Reading starts with word recognition. The two most important variables determining the time required to recognize a word are the number of times the reader has come across the word before (called the word frequency effect), and how much the word has been primed by the preceding words/context. Intriguingly, despite 40 years of research both processes are still ill understood. For instance, our knowledge of the frequency effect is largely limited to the statement that high-frequency words are processed faster than low-frequency words. Similarly, we don’t know much more about the priming effect than that primed words are processed faster than unprimed words.
One reason we know little about the word frequency effect is that we have had to work with suboptimal measures of word frequency. Only in the last decade has it become possible to collect large corpora of text and speech at a reasonable price, due to the widespread availability of electronic texts. We have found that the most interesting estimates of word use come from television subtitles, books for children, and written sources (in this order). Therefore, we are currently collecting these frequencies for a number of languages. Thus far we have collected word frequencies for French, English, Spanish, Mandarin Chinese, German, Polish and Dutch.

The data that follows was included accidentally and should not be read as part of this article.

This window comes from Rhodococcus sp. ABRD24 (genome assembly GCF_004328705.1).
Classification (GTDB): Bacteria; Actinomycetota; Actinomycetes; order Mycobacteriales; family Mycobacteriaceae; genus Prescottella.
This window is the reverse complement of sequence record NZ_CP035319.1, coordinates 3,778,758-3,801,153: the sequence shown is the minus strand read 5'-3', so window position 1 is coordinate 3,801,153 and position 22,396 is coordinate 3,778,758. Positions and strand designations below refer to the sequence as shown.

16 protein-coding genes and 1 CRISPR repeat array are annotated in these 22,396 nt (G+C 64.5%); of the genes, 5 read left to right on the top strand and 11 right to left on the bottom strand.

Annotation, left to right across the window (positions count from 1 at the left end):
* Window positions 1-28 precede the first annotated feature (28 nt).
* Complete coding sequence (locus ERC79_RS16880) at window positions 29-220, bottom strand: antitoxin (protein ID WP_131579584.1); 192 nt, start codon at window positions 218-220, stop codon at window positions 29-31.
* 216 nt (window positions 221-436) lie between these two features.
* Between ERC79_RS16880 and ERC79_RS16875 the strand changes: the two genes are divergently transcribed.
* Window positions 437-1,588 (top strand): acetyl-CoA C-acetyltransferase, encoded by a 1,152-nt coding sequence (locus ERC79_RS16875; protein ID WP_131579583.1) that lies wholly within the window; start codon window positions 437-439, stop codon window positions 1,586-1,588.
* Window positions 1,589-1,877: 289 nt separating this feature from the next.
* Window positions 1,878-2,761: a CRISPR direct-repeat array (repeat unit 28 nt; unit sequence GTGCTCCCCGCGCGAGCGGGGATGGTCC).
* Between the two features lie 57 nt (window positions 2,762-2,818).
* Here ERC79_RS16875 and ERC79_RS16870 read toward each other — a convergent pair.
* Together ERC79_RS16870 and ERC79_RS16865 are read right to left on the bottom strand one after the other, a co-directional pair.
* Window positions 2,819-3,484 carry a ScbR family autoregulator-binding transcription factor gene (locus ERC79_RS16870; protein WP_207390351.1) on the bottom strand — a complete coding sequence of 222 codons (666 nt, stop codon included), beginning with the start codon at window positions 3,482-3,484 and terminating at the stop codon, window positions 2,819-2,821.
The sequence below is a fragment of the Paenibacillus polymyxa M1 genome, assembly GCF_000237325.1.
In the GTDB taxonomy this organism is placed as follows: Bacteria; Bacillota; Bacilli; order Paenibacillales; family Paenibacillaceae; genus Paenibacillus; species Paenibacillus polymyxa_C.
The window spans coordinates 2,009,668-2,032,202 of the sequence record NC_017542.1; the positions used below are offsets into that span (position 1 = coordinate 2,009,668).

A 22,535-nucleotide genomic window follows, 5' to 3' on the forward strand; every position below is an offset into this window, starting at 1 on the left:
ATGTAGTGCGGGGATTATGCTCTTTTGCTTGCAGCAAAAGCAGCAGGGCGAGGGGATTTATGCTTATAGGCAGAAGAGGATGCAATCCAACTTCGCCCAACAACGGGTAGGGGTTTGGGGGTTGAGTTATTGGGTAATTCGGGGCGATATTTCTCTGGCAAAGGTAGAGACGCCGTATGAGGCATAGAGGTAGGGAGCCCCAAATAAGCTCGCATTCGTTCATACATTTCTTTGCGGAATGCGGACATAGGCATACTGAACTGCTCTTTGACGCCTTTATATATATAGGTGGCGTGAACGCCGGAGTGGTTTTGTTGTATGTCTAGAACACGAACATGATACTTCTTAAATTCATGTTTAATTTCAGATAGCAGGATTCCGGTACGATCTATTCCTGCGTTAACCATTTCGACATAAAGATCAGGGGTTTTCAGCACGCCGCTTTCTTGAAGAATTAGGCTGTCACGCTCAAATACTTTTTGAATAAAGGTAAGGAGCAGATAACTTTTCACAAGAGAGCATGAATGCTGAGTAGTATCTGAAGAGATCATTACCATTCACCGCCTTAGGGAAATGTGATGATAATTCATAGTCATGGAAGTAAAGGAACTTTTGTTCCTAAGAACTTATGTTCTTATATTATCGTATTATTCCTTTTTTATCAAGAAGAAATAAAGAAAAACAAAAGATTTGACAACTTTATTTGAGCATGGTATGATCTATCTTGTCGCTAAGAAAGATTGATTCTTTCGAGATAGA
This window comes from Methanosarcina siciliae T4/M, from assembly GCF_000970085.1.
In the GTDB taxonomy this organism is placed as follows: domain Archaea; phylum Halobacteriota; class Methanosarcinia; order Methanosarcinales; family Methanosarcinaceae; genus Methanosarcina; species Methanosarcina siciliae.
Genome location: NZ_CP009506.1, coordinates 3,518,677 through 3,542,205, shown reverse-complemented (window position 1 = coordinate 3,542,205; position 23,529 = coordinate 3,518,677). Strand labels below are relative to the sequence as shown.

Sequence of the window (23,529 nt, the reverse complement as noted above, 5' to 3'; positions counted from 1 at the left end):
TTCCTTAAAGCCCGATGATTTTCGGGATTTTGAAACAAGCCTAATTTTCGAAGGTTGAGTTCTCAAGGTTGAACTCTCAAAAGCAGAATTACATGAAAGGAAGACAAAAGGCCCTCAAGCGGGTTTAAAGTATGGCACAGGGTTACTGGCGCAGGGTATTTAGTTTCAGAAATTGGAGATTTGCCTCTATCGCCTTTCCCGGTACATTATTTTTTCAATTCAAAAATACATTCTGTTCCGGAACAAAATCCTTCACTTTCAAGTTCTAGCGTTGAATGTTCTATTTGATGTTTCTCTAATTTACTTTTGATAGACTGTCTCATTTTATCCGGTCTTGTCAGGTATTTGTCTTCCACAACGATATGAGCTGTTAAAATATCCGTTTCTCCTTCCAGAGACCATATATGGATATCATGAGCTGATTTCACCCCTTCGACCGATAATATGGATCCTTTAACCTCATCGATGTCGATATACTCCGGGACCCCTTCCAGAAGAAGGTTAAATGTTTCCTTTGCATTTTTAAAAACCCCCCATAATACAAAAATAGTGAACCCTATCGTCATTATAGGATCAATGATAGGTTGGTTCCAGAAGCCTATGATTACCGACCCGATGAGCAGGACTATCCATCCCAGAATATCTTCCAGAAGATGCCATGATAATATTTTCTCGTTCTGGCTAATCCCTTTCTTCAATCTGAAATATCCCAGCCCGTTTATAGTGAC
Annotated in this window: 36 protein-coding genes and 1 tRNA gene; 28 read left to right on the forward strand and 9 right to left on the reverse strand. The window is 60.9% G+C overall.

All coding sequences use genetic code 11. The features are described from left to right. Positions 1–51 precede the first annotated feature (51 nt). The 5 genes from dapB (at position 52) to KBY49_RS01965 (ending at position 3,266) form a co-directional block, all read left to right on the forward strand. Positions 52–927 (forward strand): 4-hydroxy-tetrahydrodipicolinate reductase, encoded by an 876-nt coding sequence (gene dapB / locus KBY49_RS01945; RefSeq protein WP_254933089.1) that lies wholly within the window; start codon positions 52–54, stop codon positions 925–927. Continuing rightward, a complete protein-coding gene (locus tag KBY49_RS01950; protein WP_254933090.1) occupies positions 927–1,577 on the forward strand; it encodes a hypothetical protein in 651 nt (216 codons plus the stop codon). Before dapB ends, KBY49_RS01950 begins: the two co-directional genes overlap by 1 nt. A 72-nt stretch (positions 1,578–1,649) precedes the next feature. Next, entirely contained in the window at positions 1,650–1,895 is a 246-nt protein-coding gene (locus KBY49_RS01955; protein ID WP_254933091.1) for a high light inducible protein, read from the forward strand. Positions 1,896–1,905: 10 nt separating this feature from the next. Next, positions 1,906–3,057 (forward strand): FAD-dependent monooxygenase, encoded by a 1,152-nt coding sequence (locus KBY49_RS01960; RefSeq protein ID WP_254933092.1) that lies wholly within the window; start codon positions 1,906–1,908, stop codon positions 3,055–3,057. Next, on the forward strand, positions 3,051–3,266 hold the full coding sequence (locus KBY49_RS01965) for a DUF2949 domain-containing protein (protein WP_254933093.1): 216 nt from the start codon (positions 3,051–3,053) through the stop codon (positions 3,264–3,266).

The second reason why our understanding of the word frequency effect has been hindered is that we had no hard criterion against which to validate the frequency estimates. This requires the collection of processing times for large numbers of words. The task currently best suited for this is the lexical decision task (participants see a sequence of letters and have to decide whether the letter string forms an existing word or not; e.g. WORD vs. WIRD). Lexical decision times have first been collected for (American) English at the E-lexicon project. Now we also have lexical decision times for French, the so called French-Lexicon project, Dutch (the Dutch Lexicon Project), and British English (the British Lexicon Project). As part of this effort, we also needed large numbers of pseudowords (i.e., letter strings that look like words but are no existing words). To do this properly, we developed an easy-to-use program Wuggy that does this automatically for different alphabetic languages.